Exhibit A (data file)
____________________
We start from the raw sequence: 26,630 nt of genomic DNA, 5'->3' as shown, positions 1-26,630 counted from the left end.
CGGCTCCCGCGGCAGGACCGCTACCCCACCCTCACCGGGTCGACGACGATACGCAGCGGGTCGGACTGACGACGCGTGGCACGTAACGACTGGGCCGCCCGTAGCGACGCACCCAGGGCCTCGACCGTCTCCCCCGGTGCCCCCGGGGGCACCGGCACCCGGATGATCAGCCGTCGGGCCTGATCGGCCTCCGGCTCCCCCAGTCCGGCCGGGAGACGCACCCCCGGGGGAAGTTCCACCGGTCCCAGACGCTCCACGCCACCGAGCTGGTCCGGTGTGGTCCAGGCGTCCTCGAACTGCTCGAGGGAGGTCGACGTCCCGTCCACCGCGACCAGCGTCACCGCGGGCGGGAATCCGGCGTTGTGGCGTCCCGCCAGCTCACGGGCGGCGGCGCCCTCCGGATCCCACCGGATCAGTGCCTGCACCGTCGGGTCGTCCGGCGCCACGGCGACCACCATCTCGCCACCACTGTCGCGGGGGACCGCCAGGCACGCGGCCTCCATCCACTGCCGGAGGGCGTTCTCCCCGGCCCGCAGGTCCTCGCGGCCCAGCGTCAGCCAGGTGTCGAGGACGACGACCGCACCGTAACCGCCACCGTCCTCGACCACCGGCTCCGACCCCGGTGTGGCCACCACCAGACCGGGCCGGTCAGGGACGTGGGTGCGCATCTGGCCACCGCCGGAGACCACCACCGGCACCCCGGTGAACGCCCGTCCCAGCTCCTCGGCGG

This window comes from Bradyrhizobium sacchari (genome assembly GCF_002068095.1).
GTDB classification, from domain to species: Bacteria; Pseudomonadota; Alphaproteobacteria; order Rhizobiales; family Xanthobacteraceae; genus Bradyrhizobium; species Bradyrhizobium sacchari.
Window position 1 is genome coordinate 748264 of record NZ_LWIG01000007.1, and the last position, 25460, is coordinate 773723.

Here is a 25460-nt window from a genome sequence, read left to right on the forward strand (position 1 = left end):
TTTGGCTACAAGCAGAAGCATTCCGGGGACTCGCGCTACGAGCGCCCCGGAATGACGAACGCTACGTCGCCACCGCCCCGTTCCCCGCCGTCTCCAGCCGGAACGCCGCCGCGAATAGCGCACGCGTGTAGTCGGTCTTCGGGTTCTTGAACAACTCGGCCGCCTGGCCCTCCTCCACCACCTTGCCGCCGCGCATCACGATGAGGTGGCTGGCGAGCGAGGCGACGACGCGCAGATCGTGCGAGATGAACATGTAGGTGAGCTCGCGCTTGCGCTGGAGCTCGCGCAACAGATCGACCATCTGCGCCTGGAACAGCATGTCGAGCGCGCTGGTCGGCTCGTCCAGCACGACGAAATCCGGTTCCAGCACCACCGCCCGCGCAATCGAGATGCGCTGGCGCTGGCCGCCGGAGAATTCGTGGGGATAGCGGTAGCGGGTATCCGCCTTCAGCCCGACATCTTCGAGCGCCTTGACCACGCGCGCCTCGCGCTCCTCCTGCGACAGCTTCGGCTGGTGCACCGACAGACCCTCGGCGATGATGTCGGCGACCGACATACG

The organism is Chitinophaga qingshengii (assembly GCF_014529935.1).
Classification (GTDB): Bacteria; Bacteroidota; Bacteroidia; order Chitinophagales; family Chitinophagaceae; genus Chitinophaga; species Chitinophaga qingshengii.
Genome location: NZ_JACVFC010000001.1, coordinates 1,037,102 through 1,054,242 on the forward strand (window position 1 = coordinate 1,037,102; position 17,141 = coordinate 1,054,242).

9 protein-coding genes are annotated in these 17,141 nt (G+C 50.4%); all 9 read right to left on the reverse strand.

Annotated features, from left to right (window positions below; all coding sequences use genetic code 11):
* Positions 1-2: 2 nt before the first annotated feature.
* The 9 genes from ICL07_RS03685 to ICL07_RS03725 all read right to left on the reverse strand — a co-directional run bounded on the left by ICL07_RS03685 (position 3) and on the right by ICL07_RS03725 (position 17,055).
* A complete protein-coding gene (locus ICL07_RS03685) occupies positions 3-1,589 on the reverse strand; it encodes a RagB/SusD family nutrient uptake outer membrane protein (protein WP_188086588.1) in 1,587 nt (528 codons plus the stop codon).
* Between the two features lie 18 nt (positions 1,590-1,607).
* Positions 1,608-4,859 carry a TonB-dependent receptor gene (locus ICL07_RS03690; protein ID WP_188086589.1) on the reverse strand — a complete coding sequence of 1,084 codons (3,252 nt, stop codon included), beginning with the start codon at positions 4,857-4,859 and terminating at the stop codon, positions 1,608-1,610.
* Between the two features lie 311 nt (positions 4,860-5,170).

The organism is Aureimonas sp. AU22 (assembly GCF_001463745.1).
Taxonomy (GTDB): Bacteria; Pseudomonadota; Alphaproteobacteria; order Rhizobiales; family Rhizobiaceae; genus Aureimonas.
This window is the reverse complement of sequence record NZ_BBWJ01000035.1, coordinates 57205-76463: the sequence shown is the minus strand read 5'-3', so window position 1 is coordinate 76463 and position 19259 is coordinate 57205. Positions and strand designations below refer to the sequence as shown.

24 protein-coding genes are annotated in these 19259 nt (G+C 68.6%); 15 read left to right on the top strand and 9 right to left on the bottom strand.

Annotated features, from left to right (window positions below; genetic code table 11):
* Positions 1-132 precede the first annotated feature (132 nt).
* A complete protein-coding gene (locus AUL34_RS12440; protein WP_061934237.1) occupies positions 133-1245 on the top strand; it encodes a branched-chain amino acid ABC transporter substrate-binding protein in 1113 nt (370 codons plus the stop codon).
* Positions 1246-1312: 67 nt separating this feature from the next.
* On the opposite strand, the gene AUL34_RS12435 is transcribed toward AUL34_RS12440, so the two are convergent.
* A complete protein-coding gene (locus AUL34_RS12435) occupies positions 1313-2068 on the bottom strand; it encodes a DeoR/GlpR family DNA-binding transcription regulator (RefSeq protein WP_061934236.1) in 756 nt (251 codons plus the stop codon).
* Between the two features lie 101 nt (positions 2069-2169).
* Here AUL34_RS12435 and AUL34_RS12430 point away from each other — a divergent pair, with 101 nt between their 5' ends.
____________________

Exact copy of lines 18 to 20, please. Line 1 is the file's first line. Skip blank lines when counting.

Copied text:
* Between the two features lie 311 nt (positions 4,860-5,170).

The organism is Aureimonas sp. AU22 (assembly GCF_001463745.1).
Taxonomy (GTDB): Bacteria; Pseudomonadota; Alphaproteobacteria; order Rhizobiales; family Rhizobiaceae; genus Aureimonas.